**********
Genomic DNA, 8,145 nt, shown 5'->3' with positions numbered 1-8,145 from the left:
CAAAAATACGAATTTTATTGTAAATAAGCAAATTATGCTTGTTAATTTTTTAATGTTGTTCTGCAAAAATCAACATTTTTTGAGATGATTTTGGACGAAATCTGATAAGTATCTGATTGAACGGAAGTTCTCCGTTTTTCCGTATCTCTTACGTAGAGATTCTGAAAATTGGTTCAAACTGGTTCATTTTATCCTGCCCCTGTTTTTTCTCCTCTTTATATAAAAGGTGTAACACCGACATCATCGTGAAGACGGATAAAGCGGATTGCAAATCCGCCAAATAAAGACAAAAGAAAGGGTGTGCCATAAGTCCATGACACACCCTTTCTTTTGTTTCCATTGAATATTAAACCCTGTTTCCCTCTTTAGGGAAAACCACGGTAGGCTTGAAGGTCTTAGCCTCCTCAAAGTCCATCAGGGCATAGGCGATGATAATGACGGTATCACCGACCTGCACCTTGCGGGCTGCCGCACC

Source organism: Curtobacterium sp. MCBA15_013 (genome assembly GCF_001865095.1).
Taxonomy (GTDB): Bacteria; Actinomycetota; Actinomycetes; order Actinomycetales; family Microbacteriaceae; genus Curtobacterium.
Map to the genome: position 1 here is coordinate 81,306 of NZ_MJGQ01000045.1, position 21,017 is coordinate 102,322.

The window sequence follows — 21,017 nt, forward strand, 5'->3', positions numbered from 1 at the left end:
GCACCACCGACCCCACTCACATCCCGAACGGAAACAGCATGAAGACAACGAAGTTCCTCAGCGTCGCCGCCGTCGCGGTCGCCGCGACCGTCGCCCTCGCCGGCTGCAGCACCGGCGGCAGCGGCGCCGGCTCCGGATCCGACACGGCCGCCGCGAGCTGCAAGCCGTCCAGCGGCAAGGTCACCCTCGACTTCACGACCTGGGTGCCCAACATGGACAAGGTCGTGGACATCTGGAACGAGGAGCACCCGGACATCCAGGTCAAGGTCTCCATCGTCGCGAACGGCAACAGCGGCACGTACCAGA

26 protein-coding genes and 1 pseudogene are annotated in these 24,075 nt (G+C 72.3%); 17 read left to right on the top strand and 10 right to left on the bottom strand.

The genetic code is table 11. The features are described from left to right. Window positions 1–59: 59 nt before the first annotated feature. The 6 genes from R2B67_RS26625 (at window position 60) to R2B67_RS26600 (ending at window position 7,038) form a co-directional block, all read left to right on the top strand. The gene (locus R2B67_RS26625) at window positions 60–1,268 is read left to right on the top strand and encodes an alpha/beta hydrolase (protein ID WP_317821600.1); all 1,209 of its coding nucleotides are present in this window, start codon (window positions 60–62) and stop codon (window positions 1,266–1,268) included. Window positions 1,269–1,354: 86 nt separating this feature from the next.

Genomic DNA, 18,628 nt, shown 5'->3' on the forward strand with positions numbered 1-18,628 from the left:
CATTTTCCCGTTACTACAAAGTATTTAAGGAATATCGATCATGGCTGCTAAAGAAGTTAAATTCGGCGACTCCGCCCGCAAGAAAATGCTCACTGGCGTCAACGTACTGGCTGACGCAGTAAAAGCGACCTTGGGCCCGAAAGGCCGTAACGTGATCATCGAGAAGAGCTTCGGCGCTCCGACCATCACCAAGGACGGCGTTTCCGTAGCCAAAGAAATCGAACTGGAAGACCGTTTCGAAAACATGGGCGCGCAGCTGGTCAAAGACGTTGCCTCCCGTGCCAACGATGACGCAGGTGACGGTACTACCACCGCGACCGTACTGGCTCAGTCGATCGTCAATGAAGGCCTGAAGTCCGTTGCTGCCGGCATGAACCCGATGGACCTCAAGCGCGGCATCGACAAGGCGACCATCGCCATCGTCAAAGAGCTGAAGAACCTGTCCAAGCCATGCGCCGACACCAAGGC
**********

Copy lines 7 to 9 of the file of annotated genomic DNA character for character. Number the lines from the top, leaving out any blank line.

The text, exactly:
GCACCACCGACCCCACTCACATCCCGAACGGAAACAGCATGAAGACAACGAAGTTCCTCAGCGTCGCCGCCGTCGCGGTCGCCGCGACCGTCGCCCTCGCCGGCTGCAGCACCGGCGGCAGCGGCGCCGGCTCCGGATCCGACACGGCCGCCGCGAGCTGCAAGCCGTCCAGCGGCAAGGTCACCCTCGACTTCACGACCTGGGTGCCCAACATGGACAAGGTCGTGGACATCTGGAACGAGGAGCACCCGGACATCCAGGTCAAGGTCTCCATCGTCGCGAACGGCAACAGCGGCACGTACCAGA

26 protein-coding genes and 1 pseudogene are annotated in these 24,075 nt (G+C 72.3%); 17 read left to right on the top strand and 10 right to left on the bottom strand.

The genetic code is table 11. The features are described from left to right. Window positions 1–59: 59 nt before the first annotated feature. The 6 genes from R2B67_RS26625 (at window position 60) to R2B67_RS26600 (ending at window position 7,038) form a co-directional block, all read left to right on the top strand. The gene (locus R2B67_RS26625) at window positions 60–1,268 is read left to right on the top strand and encodes an alpha/beta hydrolase (protein ID WP_317821600.1); all 1,209 of its coding nucleotides are present in this window, start codon (window positions 60–62) and stop codon (window positions 1,266–1,268) included. Window positions 1,269–1,354: 86 nt separating this feature from the next.